Growing plants actually INSIDE your toilet is not what this post is all about – although there are some charming ways to accomplish this. Instead, this post will attempt to unveil 10 plants that will offer some benefit to the smallest room in the house. Either they will help purify the air, mask any unwanted odours or just simply make your toilet a welcome pit-stop for your family and guests.

The first thing to consider in selecting plants for your toilet is that unless you have an outdoor bathroom garden your choices are limited to plants that grow indoors. Obviously this rules out a heap of plant options but it still allows some diversity in your selection making process.

Air-Purifying Plants

We all know how heavy the air can become around the toilet so rather than reach for a can of so-called “air-freshener” here are some options that can ease the situation more environmentally. Some of these featured on NASA’s list of plants that they use in the International Space Station. You can see the rest of the list here [Link since removed].

1. Draceana Marginata

Native to the Canary Islands, Dracaena marginata is becoming a very popular plant. Not only does it have striking looks but its ability to purify the air of carbon monoxide has given it pride of place in this list. It filters the air through its long foliage saving your lungs from the burden.

2. Sansevieria laurentii

“Mother-in-law tongues” as they are so eloquently nicknamed are one of those plants that are seeing a fashionable comback amongst gardeners. Sansevieria have a lot to offer a small room such as the toilet as they are a great upright growing plant and can take up very little space. Caution may need to taken that the plant isn’t positioned to close to the bowl, just in case someone accidentally sits upon them. Ouch!

3. Spathiphyllum (Peace Lily)

One of the most beautiful monocotyledons, Spathiphyllum are a very common houseplant. However, the benefits of growing these indoors hasn’t been widely know and they’ve been selected for their foliage and flower well above their purpose as a natural air-purifying system.

4. Chrysanthemum x morifolium

And who wouldn’t have Chrysanthemums growing indoors? Not only is the foliage a power plant for refreshing the air quality but you have something beautiful to gaze at when you’re visiting the “john”. Chrysanthemum x morifolium is a great specimen that will do really well indoors.

Odour-Eating Plants

With heavy air usually comes some fairly ordinary odours and while the plants above are on continual duty filtering the air quality you may want to employ the uses of some of these plants when they flower to remove any unwanted smells – and I’m guessing they’re all unwanted.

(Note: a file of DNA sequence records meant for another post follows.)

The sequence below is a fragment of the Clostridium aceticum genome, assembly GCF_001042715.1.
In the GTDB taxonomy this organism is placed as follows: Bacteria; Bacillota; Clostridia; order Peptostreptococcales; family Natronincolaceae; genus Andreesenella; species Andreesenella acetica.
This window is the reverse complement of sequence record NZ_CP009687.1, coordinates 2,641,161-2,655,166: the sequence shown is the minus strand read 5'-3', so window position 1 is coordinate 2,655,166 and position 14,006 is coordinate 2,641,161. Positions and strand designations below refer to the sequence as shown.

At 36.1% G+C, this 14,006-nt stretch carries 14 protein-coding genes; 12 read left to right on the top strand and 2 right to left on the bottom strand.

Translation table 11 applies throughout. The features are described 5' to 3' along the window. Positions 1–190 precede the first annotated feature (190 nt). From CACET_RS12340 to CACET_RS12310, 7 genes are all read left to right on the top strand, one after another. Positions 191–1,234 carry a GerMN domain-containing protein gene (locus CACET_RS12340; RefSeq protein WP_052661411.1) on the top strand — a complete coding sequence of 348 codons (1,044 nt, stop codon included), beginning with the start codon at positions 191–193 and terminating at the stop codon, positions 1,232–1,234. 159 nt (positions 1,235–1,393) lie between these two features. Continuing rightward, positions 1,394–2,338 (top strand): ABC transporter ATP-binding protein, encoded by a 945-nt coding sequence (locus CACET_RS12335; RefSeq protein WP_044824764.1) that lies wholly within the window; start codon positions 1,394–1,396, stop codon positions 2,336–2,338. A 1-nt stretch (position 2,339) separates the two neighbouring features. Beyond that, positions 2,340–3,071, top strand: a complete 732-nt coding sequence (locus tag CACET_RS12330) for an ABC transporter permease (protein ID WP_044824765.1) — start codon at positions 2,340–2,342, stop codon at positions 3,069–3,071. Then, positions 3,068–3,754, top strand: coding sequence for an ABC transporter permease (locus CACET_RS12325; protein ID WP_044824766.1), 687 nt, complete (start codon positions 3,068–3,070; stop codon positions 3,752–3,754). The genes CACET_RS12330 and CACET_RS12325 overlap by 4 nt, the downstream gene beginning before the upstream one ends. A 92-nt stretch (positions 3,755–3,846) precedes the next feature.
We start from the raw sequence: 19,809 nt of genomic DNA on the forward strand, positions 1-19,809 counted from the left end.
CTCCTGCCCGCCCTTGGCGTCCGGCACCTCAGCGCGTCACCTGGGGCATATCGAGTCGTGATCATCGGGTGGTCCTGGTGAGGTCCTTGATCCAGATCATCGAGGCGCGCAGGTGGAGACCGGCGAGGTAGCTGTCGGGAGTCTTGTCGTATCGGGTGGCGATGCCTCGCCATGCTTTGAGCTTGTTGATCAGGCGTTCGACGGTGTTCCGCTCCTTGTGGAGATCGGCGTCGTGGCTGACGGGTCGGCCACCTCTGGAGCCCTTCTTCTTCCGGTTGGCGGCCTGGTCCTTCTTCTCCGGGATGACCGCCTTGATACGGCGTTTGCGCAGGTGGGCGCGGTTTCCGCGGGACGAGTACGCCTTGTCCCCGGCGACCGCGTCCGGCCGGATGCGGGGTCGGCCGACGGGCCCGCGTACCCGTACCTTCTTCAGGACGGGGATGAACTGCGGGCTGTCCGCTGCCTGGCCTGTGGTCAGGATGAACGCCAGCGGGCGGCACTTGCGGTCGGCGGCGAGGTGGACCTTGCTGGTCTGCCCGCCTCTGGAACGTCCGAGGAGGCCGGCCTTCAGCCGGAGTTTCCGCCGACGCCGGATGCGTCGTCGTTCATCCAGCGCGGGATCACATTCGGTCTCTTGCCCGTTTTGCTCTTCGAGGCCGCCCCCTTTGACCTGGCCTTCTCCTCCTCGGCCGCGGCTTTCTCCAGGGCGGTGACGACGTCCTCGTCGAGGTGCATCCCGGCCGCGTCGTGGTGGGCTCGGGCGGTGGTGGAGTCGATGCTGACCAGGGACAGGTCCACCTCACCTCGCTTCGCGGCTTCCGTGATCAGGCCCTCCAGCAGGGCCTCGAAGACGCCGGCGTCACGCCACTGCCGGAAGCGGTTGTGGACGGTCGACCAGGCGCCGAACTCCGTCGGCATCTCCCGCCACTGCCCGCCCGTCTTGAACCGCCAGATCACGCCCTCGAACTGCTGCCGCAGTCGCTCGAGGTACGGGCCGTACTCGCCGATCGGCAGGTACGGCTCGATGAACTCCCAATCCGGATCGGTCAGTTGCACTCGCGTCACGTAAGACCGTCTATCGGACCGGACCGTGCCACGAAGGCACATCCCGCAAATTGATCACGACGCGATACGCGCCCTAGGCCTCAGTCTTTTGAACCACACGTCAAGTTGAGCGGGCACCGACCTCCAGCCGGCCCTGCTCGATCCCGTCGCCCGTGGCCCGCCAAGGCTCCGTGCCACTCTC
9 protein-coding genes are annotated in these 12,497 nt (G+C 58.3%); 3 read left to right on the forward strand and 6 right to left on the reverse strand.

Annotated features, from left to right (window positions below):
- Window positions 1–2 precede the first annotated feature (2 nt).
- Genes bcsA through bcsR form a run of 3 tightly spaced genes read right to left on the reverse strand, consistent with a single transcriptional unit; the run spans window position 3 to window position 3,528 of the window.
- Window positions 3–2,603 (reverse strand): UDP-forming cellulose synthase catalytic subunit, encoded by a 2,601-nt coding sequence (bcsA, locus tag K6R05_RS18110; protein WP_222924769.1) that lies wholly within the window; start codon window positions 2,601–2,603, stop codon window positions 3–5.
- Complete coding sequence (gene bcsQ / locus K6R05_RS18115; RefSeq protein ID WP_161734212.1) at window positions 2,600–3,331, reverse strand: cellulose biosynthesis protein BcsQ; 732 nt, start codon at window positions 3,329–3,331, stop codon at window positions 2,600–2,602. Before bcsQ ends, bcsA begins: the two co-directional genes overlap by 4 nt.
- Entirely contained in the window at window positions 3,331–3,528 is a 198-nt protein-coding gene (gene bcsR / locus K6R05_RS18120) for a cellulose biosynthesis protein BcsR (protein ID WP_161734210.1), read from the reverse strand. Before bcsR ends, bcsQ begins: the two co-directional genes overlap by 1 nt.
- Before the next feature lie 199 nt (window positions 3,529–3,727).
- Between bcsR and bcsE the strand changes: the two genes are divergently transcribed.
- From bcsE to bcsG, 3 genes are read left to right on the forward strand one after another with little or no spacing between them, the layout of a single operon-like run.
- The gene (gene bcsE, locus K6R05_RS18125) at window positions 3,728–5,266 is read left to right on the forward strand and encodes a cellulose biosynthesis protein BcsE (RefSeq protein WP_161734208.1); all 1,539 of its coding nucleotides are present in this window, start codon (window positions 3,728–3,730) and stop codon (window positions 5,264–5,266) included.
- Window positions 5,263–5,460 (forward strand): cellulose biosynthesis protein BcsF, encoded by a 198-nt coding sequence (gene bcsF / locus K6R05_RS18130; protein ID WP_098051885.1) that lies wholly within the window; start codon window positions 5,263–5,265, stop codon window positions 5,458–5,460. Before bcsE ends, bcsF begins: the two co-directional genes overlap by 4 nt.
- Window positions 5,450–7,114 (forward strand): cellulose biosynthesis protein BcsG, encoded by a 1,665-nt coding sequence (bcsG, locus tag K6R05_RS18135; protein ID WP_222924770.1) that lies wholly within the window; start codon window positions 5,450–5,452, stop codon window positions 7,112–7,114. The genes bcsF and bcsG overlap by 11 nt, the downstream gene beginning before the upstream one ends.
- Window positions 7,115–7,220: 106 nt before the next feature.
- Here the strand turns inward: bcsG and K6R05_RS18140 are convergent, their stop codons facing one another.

5. Hoya bilobata

Hoyas are more commonly classed as tropical plants as most of them originate from Asia, and in particular the Philippines. When they flower their blooms give such a fragrant aroma that they can easily mask the smell of almost anything and in a small room such as the toilet should have no problems performing at all.

6. Senecio rowleyanus – (String of beads)

String of beads is a slightly aromatic plant by itself but when it flowers this patio stalwart offers a very subtle smell de-odoriser. This is a great option for those who suffer from sinus problems and can’t handle strong fragrances.

7. Jasminum polyanthum

Speaking of strong fragrances here’s one that could mask any smell. Jasmine is a climbing plant so will need some support if you’re going to grow it indoors and in a container. It only flowers for about three months of the year but for that limited time this plant will certainly pack a serious punch in the toilet. Not advisable for sinus sufferers.

8. Dendrobium miltassia

Another VERY strongly fragrant plant is this orchid, Dendrobium miltassia. When flowering you may find that it completely overpowers any odour emanating from the toilet but it may also consume the whole house as well. As a temporary odour-masker this will work fine.

Plants for the Toilet that Just Look Good

So you’ve now positioned an air-purifying plant, an odour-eating masker but the toilet’s lacking in some colour and beauty. Here’s where these plants come in,

9. Gerbera Daisies

These are just beautiful and should be grown in every room and in every garden bed. But, if you want to just settle for growing them in the toilet then this will still be a good use of these flowering plants.

10. Parlour palm

A Parlour palm has some benefits as an air-purifier but its primary purpose is just to look good in a small room and what better room to grow it in? These little palms offer a softening effect and will make your “little room” far more welcoming than if it were devoid of plants altogether.